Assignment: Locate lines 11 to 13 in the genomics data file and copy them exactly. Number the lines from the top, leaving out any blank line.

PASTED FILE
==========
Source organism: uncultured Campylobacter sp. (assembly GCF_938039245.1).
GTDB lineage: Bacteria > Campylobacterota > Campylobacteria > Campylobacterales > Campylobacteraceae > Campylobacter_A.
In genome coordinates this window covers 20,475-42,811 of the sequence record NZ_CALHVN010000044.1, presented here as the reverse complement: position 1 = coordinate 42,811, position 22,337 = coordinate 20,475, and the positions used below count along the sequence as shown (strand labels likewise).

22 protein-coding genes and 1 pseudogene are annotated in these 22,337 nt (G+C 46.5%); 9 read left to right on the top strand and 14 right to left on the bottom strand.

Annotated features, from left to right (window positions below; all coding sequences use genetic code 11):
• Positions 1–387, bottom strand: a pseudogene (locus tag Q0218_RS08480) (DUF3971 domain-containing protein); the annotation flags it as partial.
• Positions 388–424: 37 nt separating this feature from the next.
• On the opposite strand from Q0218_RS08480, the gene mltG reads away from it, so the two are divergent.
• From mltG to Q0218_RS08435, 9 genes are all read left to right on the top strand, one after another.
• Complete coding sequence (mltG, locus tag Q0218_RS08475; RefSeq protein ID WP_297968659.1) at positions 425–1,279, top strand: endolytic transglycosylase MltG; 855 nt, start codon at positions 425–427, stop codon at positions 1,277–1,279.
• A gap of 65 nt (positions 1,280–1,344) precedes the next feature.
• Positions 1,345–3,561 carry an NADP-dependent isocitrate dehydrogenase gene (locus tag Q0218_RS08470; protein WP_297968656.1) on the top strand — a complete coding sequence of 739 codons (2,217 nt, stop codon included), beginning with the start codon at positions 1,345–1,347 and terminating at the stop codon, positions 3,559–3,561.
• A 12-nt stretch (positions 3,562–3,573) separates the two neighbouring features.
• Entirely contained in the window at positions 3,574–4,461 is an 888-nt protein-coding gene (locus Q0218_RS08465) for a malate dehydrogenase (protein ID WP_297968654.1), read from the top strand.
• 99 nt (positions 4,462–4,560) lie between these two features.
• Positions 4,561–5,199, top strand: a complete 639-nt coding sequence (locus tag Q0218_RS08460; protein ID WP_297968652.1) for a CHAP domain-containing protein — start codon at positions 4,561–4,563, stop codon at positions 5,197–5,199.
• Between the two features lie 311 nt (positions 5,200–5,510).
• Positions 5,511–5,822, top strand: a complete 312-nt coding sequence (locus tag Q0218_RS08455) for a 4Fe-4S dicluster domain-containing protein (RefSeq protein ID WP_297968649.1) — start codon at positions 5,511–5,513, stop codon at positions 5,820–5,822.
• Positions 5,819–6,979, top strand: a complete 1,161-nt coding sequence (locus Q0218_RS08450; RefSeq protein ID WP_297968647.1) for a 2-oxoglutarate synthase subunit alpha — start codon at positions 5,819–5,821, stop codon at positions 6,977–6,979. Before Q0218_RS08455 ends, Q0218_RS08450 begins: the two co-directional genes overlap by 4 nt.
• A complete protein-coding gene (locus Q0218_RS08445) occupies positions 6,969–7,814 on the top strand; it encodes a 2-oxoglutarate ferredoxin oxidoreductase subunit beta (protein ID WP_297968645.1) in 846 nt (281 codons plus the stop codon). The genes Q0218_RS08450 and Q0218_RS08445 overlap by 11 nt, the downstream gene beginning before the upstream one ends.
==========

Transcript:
• A gap of 65 nt (positions 1,280–1,344) precedes the next feature.
• Positions 1,345–3,561 carry an NADP-dependent isocitrate dehydrogenase gene (locus tag Q0218_RS08470; protein WP_297968656.1) on the top strand — a complete coding sequence of 739 codons (2,217 nt, stop codon included), beginning with the start codon at positions 1,345–1,347 and terminating at the stop codon, positions 3,559–3,561.
• A 12-nt stretch (positions 3,562–3,573) separates the two neighbouring features.